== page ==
Photo by Bigstock/photoKrat
Minnesota winters were built for hunkering down. We’ve reached the point of no return in our annual deep freeze—staying inside is a cornerstone to survival, pandemic or not. We were going to do that anyway…
It’s always a joy to pull my long-stored parka from the closet and dig through the pockets. A ticket stub, a parking receipt—friendly reminders that I was cooler, just one year ago. The prior winter seems to have so much distance between it and the current cool; my coat hanging static in my closet for so many months, waiting for its turn. With my parka in play, my bicycles have retired to their laundry room lull, where they await the annual late winter tune-up—right around the time my parka gets re-parked in my closet.
Same body, different stuff. That’s the Minnesota way. Growing up, I’d box up my winter clothes each spring, and my dad would banish them to the rafters above the garage. We’d lower our bikes from their winter-storage positions, moving them into spring-readiness mode. Perhaps most importantly, and a neighborhood affair: the trampoline was constructed. Spring had sprung.
My teenage years saw these months as the painful transition from snowboard, back to skateboard. Even if there was still snow, season passes expired at the end of March, so it’s curtains either way. A skateboard plus a broom for clearing sand and slush from treasured skate-spots replaced the winter gear in my trunk. And I waited for the next one.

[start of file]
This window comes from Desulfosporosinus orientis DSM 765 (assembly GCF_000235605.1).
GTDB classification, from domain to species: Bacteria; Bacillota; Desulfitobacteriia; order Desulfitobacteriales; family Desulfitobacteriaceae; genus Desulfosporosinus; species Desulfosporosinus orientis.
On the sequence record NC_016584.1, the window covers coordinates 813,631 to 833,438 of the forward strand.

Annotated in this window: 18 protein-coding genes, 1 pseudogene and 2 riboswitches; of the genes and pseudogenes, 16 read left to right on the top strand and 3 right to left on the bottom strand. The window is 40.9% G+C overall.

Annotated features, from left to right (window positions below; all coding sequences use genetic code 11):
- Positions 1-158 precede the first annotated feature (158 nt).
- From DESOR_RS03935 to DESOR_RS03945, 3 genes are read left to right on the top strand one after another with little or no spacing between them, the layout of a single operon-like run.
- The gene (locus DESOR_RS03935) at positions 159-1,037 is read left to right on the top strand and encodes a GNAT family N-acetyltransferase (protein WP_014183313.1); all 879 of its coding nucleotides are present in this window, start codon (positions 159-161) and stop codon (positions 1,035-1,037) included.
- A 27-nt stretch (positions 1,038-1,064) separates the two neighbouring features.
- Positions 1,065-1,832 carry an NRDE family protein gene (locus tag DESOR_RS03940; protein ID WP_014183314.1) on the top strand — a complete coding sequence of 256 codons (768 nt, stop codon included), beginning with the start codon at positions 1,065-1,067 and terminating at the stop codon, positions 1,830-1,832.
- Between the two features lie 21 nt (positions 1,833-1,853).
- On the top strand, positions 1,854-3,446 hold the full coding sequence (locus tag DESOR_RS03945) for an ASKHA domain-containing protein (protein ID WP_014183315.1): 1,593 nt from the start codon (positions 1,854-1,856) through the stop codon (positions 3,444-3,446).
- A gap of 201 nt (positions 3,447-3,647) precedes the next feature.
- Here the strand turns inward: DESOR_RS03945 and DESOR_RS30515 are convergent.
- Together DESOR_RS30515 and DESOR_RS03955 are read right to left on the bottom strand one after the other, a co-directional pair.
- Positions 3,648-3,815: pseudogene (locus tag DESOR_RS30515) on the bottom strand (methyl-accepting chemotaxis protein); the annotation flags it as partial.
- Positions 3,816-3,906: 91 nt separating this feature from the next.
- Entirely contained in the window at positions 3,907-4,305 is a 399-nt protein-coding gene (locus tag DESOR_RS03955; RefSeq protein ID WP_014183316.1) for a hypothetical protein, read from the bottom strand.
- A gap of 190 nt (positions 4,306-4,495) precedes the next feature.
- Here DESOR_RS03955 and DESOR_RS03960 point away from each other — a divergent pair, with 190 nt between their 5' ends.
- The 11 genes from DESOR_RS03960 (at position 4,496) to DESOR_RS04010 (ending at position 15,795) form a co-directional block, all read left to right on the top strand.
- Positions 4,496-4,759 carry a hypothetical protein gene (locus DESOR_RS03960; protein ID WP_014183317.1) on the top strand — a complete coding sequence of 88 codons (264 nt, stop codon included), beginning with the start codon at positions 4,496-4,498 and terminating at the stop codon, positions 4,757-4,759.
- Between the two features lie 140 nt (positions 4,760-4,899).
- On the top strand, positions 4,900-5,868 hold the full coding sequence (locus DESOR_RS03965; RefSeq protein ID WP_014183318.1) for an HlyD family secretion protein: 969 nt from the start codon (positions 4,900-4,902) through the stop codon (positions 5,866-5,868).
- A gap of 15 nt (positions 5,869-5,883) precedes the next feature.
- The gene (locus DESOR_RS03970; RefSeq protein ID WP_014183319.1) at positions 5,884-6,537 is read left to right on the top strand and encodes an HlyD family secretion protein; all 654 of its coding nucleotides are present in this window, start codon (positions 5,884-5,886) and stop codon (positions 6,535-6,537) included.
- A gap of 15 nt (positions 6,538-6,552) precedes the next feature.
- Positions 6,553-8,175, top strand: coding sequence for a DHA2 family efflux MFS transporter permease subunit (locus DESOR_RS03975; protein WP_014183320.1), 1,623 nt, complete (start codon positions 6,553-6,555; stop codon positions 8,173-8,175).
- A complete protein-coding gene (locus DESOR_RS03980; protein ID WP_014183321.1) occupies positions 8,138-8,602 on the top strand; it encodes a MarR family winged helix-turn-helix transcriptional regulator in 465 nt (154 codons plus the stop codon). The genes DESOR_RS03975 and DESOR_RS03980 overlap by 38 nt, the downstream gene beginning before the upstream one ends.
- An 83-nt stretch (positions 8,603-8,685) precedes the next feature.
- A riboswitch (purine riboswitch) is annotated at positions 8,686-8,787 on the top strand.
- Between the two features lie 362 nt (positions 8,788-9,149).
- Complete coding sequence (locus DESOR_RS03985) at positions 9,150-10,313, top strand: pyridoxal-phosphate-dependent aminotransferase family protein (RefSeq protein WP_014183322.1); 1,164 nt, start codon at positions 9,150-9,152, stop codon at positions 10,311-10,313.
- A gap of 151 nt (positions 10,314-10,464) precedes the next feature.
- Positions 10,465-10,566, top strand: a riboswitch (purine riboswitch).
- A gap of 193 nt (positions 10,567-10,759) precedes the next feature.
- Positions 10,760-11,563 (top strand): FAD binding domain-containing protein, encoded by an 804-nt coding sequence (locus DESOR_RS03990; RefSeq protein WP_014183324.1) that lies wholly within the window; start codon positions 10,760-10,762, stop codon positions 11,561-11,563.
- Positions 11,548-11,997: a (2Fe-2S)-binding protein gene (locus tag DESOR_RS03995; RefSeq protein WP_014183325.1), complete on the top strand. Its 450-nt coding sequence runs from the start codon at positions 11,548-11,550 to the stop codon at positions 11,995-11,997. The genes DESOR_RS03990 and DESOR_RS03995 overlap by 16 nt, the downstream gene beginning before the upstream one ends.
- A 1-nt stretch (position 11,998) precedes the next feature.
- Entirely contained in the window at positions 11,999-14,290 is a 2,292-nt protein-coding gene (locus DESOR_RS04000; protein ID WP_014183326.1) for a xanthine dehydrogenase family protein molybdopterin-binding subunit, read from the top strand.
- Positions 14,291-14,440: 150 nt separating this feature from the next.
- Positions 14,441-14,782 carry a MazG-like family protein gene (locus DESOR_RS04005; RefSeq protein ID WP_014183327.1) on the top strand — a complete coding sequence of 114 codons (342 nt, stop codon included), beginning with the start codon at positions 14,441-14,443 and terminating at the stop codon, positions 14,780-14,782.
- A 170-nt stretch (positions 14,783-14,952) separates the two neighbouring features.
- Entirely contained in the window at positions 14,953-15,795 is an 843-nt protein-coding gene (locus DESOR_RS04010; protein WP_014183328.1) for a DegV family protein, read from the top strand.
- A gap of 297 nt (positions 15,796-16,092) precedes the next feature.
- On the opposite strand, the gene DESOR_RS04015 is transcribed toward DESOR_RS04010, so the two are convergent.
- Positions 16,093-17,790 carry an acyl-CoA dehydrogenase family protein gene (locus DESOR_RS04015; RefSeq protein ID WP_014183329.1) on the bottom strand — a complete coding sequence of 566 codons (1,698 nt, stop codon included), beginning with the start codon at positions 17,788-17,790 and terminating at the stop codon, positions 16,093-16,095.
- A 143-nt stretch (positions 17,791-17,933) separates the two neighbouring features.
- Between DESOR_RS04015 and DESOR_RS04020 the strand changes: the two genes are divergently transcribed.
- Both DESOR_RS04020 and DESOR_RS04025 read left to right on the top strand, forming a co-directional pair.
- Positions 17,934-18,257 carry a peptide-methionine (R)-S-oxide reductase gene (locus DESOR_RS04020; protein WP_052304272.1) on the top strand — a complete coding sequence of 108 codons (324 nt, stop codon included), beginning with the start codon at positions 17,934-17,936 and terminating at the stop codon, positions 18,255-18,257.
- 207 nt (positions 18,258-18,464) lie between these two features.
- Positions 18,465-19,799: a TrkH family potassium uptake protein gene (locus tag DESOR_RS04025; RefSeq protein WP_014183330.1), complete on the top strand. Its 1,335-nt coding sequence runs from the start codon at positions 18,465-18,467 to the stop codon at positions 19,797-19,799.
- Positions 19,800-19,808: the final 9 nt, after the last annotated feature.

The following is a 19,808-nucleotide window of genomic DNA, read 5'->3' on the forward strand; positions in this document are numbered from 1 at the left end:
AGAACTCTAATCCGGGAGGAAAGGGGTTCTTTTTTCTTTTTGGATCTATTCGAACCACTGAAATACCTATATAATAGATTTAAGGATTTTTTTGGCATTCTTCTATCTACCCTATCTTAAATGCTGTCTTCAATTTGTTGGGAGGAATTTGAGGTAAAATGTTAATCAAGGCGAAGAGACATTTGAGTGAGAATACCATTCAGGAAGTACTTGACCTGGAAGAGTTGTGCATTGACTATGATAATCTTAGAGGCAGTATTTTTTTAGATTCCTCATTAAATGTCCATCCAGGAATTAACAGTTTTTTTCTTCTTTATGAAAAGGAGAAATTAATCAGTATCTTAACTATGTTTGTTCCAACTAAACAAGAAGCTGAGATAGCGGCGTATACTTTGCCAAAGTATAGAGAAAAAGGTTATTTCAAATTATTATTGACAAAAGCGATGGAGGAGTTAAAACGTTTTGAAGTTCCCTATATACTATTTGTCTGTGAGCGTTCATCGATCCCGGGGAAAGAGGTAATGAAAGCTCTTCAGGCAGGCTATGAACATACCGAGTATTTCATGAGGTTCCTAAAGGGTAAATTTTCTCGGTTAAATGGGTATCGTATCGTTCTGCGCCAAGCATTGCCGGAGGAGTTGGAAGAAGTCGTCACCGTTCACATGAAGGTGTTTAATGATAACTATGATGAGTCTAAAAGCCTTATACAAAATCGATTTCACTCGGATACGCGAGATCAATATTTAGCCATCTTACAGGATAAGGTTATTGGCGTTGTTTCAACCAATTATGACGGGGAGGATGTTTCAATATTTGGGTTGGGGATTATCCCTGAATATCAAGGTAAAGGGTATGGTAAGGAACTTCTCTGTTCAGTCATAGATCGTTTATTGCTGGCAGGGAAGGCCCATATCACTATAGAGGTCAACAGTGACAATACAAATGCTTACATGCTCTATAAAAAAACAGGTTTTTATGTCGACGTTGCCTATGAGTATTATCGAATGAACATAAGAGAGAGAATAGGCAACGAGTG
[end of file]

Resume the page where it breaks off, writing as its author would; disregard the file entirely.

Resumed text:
As I’ve grown, I have lost some of that enthusiasm for northern winters. I no longer ride my bike through the winter months and I haven’t been on a chairlift in years. I no longer have winter or summer clothes, I just have clothes. Whether it’s June or January, I can get to my parka in 46 seconds. My bicycles sleep inside, year-round. But I’m not over it.
If I left the North, I’d miss the calm that winter brings—the insulating quietness that falls with the snow. I’d miss the cozy feeling of a warm car on a subzero day. There’s something oddly satisfying about shoveling, and I’d miss that too. I’d certainly miss the pockets that come with winter: coats, vests, sweaters—roaming repositories of stuff manifesting themselves as a major perk of the cold times.
Mostly, I’d miss how it ends. The magic of a fresh, new spring has never been lost on me. In the North, we’re treated to a full reset; we’re front row to an annual reinvigoration, bringing us out of hibernation. Always a stunner.
As the Western Hemisphere tilts its way toward spring, let us not forget the late blows dealt by winter’s past. Keep the winter tires and the coat for now, don’t let the snow-blower run out of gas just yet. We’ll be sticking to our car seats in no time.